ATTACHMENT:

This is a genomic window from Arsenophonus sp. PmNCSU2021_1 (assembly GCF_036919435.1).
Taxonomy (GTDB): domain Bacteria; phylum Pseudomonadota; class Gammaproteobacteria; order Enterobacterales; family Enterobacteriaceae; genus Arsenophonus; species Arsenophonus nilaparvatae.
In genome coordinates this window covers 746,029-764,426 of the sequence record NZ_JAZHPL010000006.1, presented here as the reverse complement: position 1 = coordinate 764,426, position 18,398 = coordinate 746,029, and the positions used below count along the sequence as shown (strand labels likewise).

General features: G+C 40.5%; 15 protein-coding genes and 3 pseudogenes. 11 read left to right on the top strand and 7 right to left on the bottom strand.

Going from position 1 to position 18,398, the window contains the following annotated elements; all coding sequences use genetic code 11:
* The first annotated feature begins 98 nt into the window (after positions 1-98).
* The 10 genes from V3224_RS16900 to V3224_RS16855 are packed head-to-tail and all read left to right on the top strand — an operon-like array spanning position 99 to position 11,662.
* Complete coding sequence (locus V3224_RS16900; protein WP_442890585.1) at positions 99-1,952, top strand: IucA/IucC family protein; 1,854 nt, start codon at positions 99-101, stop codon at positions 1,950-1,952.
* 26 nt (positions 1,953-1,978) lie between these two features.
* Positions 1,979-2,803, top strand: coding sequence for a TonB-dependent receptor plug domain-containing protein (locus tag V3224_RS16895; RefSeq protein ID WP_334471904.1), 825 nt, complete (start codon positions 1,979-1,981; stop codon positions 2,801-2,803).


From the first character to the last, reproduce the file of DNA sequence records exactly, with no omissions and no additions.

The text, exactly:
This is a genomic window from Arsenophonus sp. PmNCSU2021_1 (assembly GCF_036919435.1).
Taxonomy (GTDB): domain Bacteria; phylum Pseudomonadota; class Gammaproteobacteria; order Enterobacterales; family Enterobacteriaceae; genus Arsenophonus; species Arsenophonus nilaparvatae.
In genome coordinates this window covers 746,029-764,426 of the sequence record NZ_JAZHPL010000006.1, presented here as the reverse complement: position 1 = coordinate 764,426, position 18,398 = coordinate 746,029, and the positions used below count along the sequence as shown (strand labels likewise).

General features: G+C 40.5%; 15 protein-coding genes and 3 pseudogenes. 11 read left to right on the top strand and 7 right to left on the bottom strand.

Going from position 1 to position 18,398, the window contains the following annotated elements; all coding sequences use genetic code 11:
* The first annotated feature begins 98 nt into the window (after positions 1-98).
* The 10 genes from V3224_RS16900 to V3224_RS16855 are packed head-to-tail and all read left to right on the top strand — an operon-like array spanning position 99 to position 11,662.
* Complete coding sequence (locus V3224_RS16900; protein WP_442890585.1) at positions 99-1,952, top strand: IucA/IucC family protein; 1,854 nt, start codon at positions 99-101, stop codon at positions 1,950-1,952.
* 26 nt (positions 1,953-1,978) lie between these two features.
* Positions 1,979-2,803, top strand: coding sequence for a TonB-dependent receptor plug domain-containing protein (locus tag V3224_RS16895; RefSeq protein ID WP_334471904.1), 825 nt, complete (start codon positions 1,979-1,981; stop codon positions 2,801-2,803).